There are options to have webcam monitoring and parental controls included, but all Avast One apps feature anti-phishing, ransomware protection, password monitoring, and a simple but effective firewall. You also can protect multiple devices, and Avast One works on all the major platforms, Windows, Mac, Android, and iOS.
You can take the free antivirus app, Avast One Essentials for a spin, though you will be quite limited in the tools you can use, and you can only protect a single Windows computer. But I'm sure once you see how well Avast works, and how easy the program is to use, you'll want to upgrade and take advantage of everything Avast has to offer.
Plans and pricing
For a free program, Avast One Essential has an impressive number of security tools. These include a firewall, system cleaner, and email protections that help keep phishing scams out of your inbox.
Essential has other tools, but they have limits. For example, you can use the password manager to look for any passwords that have been compromised, but this must be run manually. You also have to manually check for software updates and start the process of downloading and installing them yourself.
The secure VPN is available for Essential users, but it's limited to only 5GB each week, with a single server location available. This is enough data for more than a day of continuous music streaming, or 10 hours of watching Netflix.
Avast One Individual and Avast One Family are the same program with the only difference being the number of devices you can protect. For $4.19/mo ($50.28/yr) you can cover 5 devices at once. The Family plan covers 30 devices for $5.79/mo ($69.48/yr.)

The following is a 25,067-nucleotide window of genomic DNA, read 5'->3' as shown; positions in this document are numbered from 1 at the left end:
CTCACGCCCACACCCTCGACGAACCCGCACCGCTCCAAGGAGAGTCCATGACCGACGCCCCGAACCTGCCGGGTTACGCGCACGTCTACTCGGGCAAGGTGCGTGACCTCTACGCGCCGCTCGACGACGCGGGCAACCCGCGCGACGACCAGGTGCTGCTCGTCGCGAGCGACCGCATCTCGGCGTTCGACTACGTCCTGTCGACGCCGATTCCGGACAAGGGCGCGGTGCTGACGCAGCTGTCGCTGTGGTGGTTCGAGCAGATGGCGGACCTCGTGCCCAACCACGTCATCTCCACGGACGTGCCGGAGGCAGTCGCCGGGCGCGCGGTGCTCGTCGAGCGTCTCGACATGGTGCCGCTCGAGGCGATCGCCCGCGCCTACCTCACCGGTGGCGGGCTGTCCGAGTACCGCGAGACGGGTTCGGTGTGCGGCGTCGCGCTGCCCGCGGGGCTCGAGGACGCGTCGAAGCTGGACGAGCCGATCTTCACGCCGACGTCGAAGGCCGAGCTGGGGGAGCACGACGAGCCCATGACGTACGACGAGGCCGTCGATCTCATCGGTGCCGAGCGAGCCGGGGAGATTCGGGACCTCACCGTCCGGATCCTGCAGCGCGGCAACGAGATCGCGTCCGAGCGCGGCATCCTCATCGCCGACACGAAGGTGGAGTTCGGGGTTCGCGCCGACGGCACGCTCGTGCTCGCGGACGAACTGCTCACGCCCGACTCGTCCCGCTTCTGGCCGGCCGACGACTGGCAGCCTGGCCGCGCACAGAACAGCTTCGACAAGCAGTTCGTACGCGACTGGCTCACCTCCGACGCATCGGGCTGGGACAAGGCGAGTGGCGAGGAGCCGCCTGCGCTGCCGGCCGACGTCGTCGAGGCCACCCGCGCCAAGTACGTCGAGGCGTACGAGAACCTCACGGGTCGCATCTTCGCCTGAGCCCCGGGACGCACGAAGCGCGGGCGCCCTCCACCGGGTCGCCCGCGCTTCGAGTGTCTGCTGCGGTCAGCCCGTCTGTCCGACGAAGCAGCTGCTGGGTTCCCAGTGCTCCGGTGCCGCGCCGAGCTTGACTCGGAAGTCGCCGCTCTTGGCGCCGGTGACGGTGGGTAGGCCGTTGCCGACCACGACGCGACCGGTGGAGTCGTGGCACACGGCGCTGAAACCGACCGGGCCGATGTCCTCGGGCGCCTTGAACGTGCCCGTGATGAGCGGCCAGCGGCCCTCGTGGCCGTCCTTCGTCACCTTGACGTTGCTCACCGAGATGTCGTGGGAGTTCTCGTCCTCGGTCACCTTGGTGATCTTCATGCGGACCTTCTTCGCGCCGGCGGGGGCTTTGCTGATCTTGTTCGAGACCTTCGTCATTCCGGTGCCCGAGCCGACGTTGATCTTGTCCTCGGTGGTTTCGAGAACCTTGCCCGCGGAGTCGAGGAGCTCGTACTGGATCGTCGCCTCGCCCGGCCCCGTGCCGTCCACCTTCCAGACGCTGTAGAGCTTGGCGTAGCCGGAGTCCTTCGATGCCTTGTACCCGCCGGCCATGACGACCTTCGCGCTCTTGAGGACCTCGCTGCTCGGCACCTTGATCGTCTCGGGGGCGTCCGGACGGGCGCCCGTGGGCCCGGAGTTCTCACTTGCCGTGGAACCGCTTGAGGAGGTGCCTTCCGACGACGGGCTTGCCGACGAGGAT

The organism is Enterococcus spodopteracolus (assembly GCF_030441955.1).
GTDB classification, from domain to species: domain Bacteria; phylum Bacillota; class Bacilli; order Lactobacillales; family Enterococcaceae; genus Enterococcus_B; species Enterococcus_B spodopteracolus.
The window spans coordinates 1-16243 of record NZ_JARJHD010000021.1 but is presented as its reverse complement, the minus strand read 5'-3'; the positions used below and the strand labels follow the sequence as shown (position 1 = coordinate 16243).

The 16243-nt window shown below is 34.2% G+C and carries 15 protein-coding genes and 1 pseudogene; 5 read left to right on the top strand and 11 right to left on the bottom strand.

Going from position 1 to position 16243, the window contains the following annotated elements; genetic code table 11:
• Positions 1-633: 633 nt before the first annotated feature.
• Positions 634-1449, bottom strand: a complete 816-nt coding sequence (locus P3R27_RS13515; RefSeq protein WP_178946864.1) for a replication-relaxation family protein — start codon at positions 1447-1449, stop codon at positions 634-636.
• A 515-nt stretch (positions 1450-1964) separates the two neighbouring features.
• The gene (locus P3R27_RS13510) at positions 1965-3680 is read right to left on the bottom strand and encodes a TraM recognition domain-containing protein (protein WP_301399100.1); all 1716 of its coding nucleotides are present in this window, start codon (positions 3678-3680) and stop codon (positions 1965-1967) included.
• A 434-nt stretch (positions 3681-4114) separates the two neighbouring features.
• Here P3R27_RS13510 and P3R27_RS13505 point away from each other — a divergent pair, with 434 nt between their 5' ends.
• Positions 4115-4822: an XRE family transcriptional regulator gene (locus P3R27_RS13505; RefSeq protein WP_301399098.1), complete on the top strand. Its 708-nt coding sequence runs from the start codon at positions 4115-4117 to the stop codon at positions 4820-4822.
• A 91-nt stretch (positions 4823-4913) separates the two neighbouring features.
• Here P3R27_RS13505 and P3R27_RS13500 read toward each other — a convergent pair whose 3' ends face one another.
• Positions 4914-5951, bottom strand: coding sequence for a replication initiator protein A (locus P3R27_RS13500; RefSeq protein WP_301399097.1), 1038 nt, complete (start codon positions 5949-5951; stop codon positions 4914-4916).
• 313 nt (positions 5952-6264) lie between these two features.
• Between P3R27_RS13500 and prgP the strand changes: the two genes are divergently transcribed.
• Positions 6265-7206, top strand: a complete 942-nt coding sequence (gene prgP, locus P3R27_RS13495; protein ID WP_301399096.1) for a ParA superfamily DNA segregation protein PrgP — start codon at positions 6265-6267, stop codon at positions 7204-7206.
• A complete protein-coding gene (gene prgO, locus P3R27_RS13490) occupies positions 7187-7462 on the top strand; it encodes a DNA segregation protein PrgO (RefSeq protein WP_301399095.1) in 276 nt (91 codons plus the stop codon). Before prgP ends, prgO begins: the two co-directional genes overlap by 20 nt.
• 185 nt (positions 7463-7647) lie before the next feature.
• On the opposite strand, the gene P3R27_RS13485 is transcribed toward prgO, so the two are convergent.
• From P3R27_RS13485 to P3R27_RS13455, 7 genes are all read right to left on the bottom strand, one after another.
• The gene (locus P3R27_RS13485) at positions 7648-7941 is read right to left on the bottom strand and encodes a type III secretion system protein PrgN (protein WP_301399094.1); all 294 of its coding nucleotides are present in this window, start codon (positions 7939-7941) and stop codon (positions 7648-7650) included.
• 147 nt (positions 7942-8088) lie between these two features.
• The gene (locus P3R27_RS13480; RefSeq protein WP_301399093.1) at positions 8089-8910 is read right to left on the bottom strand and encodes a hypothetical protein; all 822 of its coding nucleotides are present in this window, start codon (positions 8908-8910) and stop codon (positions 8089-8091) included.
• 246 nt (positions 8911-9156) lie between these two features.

This mid-tier subscription doesn't add much more in the way of security tools, but the password manager and software updates are automatic, so you don't need to worry about them. Also, you have unlimited VPN use and can connect to any server in over 50 locations worldwide.
The only tool added to Avast One Premium is identity monitoring. This is actually a good feature to have because it keeps tabs on your personal information notifying you if it is used illegally or sold on the black web, and will help you recover your identity after a breach. Premium protects 30 devices for $119.88 per year.
Compare Avast One subscriptions
Avast One Essential
Avast One's installer isn't as customizable so you don't get to pick and choose the tools you want to download. This makes the process rather simple. However, as with all Avast antivirus solutions, it will try and install the Avast Browser and make it your default. There is a place on the install where you can unclick this option, but you have to look for it because it is in pretty small print.